The Kingdom of God…..

Of course all Christians recognize the phrase the kingdom of God from the Lord’s prayer. But the interpretation of that phrase seems to vary considerably depending on what version of Christianity you follow. Here is what Martin Luther said about it in his small catechism:

Your Kingdom Come on earth as it is in heaven:

What does this mean? 
The kingdom of God certainly comes by itself without our prayer, but we pray in this petition that it may come to us also.

How does God’s kingdom come? God’s kingdom comes when our heavenly Father gives us His Holy Spirit, so that by His grace we believe His holy Word and lead godly lives here in time and there in eternity.

Luther being a firm believer in a passive form of Christianity stripped any reference to our responsibilities in helping kingdom come to earth. I believe this comes from his belief in the  total worthlessness of all humans.  This epiphany  came when he discovered one particular verse in Paul’s Epistle to the Ephesians: It is by grace that you are saved not be works…. Luther gave this one sentence in the Bible total priority over all the others, including even Jesus’ words and many have continued to do that since that time.

There are many today that take these words very differently. They believe that the Kingdom will come by the hands of those faithful who work for a better world. That Jesus’ commands to feed the hungry and clothe the needy are the kingdom to which he was referring. In other words they take these words as a call to action and not something to sit back and wait for. This interpretation is not new, some of the early church fathers believed it and to one degree the Catholic church still aligns with it.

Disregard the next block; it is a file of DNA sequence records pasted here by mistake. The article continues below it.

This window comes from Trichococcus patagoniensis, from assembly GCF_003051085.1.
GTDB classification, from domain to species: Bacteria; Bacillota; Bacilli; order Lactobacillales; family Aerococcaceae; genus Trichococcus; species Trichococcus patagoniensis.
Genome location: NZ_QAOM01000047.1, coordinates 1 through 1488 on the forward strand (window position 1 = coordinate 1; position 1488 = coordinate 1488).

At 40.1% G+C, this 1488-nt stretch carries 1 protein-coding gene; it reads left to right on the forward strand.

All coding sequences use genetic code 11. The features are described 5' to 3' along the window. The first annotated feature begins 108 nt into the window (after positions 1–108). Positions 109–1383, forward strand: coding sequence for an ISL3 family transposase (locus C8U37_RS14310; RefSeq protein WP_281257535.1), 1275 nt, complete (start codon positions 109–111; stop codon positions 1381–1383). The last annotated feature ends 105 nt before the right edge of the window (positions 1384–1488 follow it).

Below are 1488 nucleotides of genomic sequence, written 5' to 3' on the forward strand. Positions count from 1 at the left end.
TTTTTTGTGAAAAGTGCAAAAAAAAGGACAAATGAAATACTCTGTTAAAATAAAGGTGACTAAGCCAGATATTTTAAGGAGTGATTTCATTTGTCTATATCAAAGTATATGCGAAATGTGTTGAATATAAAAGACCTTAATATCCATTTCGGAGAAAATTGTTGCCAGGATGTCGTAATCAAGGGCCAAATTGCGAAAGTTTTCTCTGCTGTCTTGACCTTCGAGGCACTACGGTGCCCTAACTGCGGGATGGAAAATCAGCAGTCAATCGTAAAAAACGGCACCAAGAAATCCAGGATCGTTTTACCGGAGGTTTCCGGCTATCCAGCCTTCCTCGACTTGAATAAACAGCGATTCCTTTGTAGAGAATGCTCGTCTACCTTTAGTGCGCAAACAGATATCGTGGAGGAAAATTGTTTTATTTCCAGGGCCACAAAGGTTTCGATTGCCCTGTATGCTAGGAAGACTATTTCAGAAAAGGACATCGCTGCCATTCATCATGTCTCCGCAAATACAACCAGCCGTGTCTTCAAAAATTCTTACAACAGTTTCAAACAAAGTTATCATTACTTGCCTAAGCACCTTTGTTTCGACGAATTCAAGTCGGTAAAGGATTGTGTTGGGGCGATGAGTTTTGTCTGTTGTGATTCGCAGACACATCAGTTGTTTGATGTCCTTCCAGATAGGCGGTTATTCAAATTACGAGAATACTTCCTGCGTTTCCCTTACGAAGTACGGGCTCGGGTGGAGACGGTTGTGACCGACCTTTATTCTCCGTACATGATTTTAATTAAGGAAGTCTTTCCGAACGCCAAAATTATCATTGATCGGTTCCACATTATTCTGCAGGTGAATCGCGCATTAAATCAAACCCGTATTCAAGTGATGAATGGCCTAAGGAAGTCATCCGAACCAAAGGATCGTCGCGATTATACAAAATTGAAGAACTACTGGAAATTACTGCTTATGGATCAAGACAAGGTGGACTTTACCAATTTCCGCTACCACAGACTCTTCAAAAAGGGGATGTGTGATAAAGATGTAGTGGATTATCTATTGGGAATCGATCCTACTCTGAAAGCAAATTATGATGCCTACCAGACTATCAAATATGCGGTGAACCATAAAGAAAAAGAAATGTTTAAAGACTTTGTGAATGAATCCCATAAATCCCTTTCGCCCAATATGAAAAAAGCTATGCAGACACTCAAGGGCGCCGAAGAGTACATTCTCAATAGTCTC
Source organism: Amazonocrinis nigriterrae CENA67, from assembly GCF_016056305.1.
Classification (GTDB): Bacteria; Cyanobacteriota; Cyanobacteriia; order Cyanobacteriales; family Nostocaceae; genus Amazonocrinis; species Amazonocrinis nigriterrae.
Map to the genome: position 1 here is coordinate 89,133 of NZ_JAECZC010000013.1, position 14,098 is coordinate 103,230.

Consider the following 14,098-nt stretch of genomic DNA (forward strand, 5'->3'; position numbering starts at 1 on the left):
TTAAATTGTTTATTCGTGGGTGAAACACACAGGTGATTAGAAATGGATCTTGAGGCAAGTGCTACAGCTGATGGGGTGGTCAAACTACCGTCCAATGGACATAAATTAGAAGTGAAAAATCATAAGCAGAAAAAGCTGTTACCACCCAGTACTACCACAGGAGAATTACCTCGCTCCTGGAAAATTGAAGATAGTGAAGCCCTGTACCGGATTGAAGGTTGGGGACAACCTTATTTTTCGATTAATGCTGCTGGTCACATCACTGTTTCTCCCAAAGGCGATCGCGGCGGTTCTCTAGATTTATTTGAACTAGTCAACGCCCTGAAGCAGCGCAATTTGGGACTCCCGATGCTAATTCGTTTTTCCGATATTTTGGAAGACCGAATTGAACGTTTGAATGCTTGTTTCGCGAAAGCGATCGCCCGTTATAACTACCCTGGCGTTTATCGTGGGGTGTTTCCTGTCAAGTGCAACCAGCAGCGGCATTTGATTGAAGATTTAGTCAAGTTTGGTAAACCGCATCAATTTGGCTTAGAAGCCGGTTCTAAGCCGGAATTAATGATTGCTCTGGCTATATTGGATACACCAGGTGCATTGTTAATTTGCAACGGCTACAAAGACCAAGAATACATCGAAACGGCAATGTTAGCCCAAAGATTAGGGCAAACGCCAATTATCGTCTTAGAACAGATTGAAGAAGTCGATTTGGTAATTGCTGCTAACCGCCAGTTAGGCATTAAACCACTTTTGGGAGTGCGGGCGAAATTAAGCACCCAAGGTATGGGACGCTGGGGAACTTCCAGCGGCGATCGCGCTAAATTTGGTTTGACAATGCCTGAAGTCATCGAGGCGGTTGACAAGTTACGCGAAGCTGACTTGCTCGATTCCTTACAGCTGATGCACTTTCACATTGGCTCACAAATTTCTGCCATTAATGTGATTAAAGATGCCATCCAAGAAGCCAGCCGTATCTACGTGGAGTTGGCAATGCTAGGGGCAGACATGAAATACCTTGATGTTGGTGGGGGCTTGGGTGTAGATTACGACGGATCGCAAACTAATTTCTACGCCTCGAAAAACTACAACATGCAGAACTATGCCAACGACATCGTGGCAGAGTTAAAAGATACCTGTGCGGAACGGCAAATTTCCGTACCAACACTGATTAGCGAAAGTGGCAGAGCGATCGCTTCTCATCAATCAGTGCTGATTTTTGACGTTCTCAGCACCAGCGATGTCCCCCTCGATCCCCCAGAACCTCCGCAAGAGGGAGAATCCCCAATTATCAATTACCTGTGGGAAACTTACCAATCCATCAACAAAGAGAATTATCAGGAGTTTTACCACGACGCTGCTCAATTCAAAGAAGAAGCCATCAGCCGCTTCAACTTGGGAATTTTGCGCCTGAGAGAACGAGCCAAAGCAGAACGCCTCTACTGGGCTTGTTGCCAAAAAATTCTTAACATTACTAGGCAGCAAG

The emergent movement that is now experiencing exponential growth is another of those groups. They firmly believe that Jesus’ commands are to be taken literally and as he said and I am paraphrasing here: Becoming a follower of Jesus changes everything.  Here is a quote from his book entitled A New Kind of Christianity by Brian McLaren about the kingdom of God and its significance to the emergent movement.

Similarly, we’re discovering that the more we let Jesus’s message of the kingdom of God sink in, the more it begins to unsettle all our existing understandings and categories. It changes everything. Before this realization, we are like lawyers trying to save an old contract, adding more and more fine print on page after page, until the provisos are weightier than the original contract. (This is good work, I suppose, and must be done for a generation or two, but it is not the work to which I feel called.) At some point, though, more and more of us will finally decide that it would make more sense to go back and revise the contract from scratch. And that process has begun. It is nowhere near complete, but the cat is out of the bag; imaginations are sizzling, and exciting theological work is being done—by theologians, yes, but, equally important, by pastors, preachers, songwriters, screenwriters, producers, poets, dramatists, sculptors, photographers, painters, architects, youth leaders, community organizers, moms and dads, and thoughtful readers like you.

In the coming years all those who are currently disheartened by the legalistic and creed based versions of Christianity will discover that there is a movement emerging that takes the kingdom of God to a whole new level and gives it back its literal meaning. It changes Christianity from a “sit back and wait” religion to a an action oriented one  based on Jesus’ words.

Own Worst Enemies…

I am going to use a quote from one of my favorite authors and that is Philip Gulley from his book The Evolution of Faith: How God is Creating a Better Christianity:

Some Christians have thus concluded that we are our own worst enemies, that our best option for a viable future lies in our determination to embrace a rigid faith in order to stave off the adulterating influences of other cultures and religions. But I would contend that this has been tried repeatedly throughout our long history and always ends the same—in suspicion, intolerance, exclusion, division, and, finally, war. No, if the church has a future—indeed if our world has a future—it will rest in the church’s ability to honor and assimilate the best of each religious tradition, just as Jesus found virtue in Samaritans, publicans, centurions, and Gentiles. How this good man came to be the focus of a creedalism that ultimately excludes others is a mystery for the ages.